THE Energy Regulatory Commission (ERC) will order power utilities to further extend the moratorium on bill payments for poor households in areas that continue to be under lockdown.
ERC Chairperson and Chief Executive Officer Agnes VST Devanadera said the commission will issue a new advisory that will extend the payment moratorium up to six months for households that consume 200 kilowatts per hour (kWh) a month.
“We are extending for this group, we can call them the lifeliners. Now we are extending the payment (moratorium) for six months,” she told senators during a virtual hearing on Thursday.
However, the ERC will maintain the four-month suspension of bill payments for areas that shifted to modified enhanced community quarantine (MECQ) from ECQ.
“In the advisory we are issuing, the four months will remain to be applicable to all as we have issued in our previous advisory,” Ms. Devanadera added.
She said the ERC decided against lifting the suspension after finding little difference in the situation of consumers under ECQ and MECQ.
“Under both situations there are no access to public transportation, so in the mind of the Commission, the daily wage earners, the informal sector, still are not able to be gainfully employed,” she said.
Ms. Devanadera was speaking before the Committee on Trade, Commerce and Entrepreneurship, tackling Senate Bill No. 1473, the “Three-Gives Law,” which will institutionalize a moratorium on the payment of bills during a state of calamity.
The bill will protect consumers from disconnection of service due to the nonpayment of electricity, water and telephone bills for the duration of the state of calamity.
Under the measure, billing may later be settled in three equal installments. It will also impose a P1-million fine per infraction committed by the public utility franchise holder or the service provider.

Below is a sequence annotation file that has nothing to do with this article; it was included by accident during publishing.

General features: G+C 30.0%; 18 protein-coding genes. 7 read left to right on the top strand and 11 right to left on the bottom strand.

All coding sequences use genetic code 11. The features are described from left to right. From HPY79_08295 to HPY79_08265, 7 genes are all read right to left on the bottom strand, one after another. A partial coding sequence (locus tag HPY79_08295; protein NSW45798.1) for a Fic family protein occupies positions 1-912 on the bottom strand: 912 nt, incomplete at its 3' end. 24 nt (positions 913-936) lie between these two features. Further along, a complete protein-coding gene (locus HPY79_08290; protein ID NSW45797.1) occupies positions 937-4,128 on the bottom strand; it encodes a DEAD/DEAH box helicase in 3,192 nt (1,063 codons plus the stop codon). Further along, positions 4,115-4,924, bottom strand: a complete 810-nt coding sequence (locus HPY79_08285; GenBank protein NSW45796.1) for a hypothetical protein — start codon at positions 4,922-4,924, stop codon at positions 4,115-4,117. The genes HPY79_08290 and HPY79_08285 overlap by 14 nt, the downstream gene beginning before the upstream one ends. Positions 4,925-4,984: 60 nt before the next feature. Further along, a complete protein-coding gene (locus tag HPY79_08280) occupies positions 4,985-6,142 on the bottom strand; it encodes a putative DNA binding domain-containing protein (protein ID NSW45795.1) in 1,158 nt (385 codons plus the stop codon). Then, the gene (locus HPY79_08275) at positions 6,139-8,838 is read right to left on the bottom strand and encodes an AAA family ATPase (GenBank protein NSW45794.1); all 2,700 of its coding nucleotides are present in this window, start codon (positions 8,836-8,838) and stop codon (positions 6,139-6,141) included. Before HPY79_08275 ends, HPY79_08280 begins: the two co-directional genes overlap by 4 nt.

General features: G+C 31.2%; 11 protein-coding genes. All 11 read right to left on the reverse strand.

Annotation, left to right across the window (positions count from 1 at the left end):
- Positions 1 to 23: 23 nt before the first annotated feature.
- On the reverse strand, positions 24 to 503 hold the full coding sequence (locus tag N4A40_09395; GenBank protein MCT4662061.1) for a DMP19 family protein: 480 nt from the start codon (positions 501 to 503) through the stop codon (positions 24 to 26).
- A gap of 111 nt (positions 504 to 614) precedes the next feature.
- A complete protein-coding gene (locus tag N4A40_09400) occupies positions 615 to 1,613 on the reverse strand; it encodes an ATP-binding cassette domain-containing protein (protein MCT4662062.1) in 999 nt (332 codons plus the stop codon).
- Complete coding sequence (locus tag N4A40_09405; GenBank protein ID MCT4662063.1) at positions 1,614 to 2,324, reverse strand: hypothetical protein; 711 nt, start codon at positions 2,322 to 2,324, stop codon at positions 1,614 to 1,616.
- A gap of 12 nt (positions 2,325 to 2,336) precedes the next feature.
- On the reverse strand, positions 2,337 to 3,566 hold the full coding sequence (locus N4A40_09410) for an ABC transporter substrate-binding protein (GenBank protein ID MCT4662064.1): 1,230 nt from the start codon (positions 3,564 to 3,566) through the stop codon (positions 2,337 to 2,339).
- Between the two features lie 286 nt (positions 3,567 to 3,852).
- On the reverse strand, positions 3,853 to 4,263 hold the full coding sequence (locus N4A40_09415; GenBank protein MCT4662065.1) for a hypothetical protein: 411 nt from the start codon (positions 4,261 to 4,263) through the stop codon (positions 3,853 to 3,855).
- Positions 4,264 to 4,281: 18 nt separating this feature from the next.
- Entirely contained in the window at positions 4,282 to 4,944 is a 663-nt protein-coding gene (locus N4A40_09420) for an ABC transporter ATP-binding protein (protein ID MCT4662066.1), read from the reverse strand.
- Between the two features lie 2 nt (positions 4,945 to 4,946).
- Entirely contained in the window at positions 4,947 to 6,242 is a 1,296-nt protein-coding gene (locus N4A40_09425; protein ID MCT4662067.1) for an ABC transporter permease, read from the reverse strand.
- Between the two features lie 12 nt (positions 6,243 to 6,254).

The ERC chief backed the measure, but noted the law should specify the type of calamity and its duration that will trigger the automatic moratorium.
“For example, the typhoon lasted only three days, flooding lasted for four days, will it automatically be availed of?” Ms. Devanadera said.
The National Electrification Administration (NEA), Metropolitan Waterworks and Sewerage System (MWSS) and the Philippine Chamber of Telecommunications Operators (PCTO) also supported the measure, but asked the Senate committee to consider the effect on businesses.
NEA Deputy Administrator Rossan Rosero-Lee said the suspension of bill payments will affect the financial position of electric cooperatives (co-ops), which are nonstock and nonprofit.
“’Yung ating electric cooperatives talagang tatamaan, on the average 19-20 typhoons ang bumibisita sa bansa, aside from volcanic eruption… Apektado din ang pagbayad ng power suppliers and other loan obligations that electric co-ops are paying on a monthly basis,” Ms. Lee said in the same hearing.
Ms. Lee suggested that the committee provide for a corresponding reprieve on the payment to independent power producers, new power providers, among other suppliers.
For water utilities, MWSS Chief Regulator Lester N. Ty noted they have implemented a similar measure but with targeted beneficiaries.
“Instead of a blanket three months for all customers, we decided to do a targeted one. We decided to give a three-month payment term to lifeline account holders,” Mr. Ty said.
“The reason behind this is we want it to be targeted and we don’t want to unduly hamper the operation of Manila Water and Maynilad (Water Services, Inc.) because of their cash flow.”
The telecommunications industry, as represented by the PCTO, also asked the panel to strike the right balance between public and private interests.
“For prolonged calamities, it will be difficult for telcos to only begin collecting a month after the end of the calamity,” PCTO Vice-President Roy Cecil D. Ibay said.
He pointed out that telecommunications firms are also at the forefront of calamity response through free mobile disaster alerts and providing access to emergency hotlines, among others. — Charmaine A. Tadalan